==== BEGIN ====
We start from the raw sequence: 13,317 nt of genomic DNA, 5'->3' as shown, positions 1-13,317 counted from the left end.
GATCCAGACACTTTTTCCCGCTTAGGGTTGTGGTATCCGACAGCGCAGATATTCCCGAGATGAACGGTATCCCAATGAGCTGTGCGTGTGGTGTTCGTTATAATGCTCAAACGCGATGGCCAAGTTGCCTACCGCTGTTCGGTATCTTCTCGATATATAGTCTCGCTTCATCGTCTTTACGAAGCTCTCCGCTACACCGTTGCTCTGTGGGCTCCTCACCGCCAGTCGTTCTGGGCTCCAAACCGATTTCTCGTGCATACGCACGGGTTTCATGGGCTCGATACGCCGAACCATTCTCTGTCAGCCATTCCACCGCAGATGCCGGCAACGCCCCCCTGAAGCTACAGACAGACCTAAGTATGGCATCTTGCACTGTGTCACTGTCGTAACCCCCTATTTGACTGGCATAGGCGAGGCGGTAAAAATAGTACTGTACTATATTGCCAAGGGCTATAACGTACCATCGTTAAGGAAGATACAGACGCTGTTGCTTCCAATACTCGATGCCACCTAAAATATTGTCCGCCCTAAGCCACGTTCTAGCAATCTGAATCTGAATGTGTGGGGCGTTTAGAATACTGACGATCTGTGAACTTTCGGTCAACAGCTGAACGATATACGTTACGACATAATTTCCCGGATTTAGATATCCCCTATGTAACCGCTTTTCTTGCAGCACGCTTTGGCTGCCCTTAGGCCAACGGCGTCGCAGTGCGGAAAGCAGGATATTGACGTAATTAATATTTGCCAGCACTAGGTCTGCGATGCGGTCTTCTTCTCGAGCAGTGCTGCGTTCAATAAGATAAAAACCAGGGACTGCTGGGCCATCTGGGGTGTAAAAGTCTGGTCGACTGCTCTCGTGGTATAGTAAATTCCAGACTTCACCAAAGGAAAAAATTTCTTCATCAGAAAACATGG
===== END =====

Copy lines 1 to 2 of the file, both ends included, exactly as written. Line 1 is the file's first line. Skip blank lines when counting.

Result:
We start from the raw sequence: 13,317 nt of genomic DNA, 5'->3' as shown, positions 1-13,317 counted from the left end.
GATCCAGACACTTTTTCCCGCTTAGGGTTGTGGTATCCGACAGCGCAGATATTCCCGAGATGAACGGTATCCCAATGAGCTGTGCGTGTGGTGTTCGTTATAATGCTCAAACGCGATGGCCAAGTTGCCTACCGCTGTTCGGTATCTTCTCGATATATAGTCTCGCTTCATCGTCTTTACGAAGCTCTCCGCTACACCGTTGCTCTGTGGGCTCCTCACCGCCAGTCGTTCTGGGCTCCAAACCGATTTCTCGTGCATACGCACGGGTTTCATGGGCTCGATACGCCGAACCATTCTCTGTCAGCCATTCCACCGCAGATGCCGGCAACGCCCCCCTGAAGCTACAGACAGACCTAAGTATGGCATCTTGCACTGTGTCACTGTCGTAACCCCCTATTTGACTGGCATAGGCGAGGCGGTAAAAATAGTACTGTACTATATTGCCAAGGGCTATAACGTACCATCGTTAAGGAAGATACAGACGCTGTTGCTTCCAATACTCGATGCCACCTAAAATATTGTCCGCCCTAAGCCACGTTCTAGCAATCTGAATCTGAATGTGTGGGGCGTTTAGAATACTGACGATCTGTGAACTTTCGGTCAACAGCTGAACGATATACGTTACGACATAATTTCCCGGATTTAGATATCCCCTATGTAACCGCTTTTCTTGCAGCACGCTTTGGCTGCCCTTAGGCCAACGGCGTCGCAGTGCGGAAAGCAGGATATTGACGTAATTAATATTTGCCAGCACTAGGTCTGCGATGCGGTCTTCTTCTCGAGCAGTGCTGCGTTCAATAAGATAAAAACCAGGGACTGCTGGGCCATCTGGGGTGTAAAAGTCTGGTCGACTGCTCTCGTGGTATAGTAAATTCCAGACTTCACCAAAGGAAAAAATTTCTTCATCAGAAAACATGG